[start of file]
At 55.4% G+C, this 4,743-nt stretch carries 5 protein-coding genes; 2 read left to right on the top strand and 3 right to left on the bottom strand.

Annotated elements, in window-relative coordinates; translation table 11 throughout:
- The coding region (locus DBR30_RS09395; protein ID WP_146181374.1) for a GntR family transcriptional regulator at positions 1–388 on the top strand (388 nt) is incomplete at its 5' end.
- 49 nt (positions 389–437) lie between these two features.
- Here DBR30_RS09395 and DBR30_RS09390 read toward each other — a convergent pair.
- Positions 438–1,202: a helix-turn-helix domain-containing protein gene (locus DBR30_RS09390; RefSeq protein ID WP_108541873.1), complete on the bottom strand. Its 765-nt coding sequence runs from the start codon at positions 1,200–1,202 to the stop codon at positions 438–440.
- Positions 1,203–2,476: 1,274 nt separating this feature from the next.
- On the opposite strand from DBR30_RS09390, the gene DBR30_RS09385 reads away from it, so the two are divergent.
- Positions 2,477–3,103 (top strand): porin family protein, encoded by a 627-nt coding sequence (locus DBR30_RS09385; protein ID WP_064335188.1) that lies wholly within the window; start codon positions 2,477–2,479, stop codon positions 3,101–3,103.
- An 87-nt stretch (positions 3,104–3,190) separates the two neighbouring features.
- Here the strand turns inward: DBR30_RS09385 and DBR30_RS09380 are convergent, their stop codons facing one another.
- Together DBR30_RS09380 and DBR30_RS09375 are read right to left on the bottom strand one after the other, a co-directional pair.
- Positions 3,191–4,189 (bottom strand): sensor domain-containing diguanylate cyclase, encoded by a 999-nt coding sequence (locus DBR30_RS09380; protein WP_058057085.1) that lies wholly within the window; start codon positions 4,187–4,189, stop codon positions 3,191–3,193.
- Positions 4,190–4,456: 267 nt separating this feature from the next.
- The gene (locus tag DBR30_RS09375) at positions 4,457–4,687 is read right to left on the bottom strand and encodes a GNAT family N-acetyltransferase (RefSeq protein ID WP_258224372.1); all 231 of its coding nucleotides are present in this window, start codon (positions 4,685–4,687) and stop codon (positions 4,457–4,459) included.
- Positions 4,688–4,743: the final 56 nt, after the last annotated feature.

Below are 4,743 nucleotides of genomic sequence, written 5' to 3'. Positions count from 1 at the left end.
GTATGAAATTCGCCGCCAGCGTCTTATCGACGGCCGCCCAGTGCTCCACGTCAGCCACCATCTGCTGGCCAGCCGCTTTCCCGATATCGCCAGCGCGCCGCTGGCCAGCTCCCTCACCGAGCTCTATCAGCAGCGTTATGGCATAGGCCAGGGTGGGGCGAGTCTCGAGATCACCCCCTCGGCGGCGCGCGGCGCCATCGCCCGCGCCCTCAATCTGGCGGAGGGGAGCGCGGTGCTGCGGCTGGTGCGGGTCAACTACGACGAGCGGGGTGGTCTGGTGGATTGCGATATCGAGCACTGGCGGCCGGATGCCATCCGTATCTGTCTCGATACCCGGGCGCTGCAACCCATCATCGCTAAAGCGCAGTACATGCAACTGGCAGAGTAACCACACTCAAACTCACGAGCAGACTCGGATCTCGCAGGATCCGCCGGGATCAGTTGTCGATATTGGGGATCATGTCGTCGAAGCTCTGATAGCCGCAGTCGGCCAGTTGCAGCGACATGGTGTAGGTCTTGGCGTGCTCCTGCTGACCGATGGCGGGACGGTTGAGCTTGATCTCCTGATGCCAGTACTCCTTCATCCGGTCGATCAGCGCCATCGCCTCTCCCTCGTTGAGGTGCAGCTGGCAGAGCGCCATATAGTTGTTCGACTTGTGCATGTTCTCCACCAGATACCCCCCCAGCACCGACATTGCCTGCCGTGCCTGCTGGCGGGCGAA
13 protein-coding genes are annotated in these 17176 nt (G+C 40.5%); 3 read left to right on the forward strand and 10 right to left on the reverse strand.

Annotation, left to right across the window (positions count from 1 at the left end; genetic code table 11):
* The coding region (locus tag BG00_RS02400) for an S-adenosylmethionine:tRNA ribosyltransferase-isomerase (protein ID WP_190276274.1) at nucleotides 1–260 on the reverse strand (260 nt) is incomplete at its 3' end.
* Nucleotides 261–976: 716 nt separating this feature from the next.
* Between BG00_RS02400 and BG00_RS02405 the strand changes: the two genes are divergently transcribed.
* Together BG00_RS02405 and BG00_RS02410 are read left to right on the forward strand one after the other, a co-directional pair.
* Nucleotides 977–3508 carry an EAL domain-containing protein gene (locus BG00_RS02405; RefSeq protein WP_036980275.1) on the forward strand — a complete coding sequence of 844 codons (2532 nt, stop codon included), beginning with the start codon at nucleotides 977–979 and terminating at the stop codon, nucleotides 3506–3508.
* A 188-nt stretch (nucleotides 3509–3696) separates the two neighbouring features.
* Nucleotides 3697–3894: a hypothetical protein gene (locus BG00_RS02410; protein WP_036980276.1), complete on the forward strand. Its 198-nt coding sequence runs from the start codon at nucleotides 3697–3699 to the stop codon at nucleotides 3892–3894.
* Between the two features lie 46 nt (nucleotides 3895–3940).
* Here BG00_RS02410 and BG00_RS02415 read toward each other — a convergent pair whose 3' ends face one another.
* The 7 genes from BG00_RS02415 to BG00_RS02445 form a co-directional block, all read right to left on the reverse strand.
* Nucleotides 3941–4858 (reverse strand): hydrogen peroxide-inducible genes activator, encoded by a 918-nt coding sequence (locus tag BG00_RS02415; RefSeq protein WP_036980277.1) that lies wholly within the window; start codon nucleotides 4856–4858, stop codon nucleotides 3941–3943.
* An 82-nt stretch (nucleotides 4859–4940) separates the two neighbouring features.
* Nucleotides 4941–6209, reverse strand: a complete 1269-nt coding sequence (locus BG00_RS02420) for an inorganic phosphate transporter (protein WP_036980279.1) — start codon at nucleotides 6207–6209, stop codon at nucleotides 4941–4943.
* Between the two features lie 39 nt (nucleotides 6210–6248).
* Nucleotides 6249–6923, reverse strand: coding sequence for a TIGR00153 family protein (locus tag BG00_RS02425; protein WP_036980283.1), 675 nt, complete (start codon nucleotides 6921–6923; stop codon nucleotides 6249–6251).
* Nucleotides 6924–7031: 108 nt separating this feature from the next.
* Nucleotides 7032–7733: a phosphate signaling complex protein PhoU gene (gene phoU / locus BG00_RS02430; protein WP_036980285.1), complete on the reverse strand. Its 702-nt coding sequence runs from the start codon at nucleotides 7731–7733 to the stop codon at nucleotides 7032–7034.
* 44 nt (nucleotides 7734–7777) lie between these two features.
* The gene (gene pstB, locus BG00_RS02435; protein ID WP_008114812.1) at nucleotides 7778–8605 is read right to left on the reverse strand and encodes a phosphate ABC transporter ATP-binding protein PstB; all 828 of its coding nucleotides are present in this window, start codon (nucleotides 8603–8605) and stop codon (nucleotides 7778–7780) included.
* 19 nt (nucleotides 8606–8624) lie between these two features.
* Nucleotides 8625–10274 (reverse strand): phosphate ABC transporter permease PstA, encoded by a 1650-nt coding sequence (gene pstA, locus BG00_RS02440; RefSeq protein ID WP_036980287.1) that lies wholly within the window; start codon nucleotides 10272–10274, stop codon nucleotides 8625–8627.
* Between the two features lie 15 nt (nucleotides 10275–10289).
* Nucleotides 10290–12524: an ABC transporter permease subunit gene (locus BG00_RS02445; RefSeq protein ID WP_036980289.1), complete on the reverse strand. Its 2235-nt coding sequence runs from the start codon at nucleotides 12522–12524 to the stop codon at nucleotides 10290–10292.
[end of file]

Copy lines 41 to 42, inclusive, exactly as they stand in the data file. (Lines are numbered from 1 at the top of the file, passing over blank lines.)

* Nucleotides 8625–10274 (reverse strand): phosphate ABC transporter permease PstA, encoded by a 1650-nt coding sequence (gene pstA, locus BG00_RS02440; RefSeq protein ID WP_036980287.1) that lies wholly within the window; start codon nucleotides 10272–10274, stop codon nucleotides 8625–8627.
* Between the two features lie 15 nt (nucleotides 10275–10289).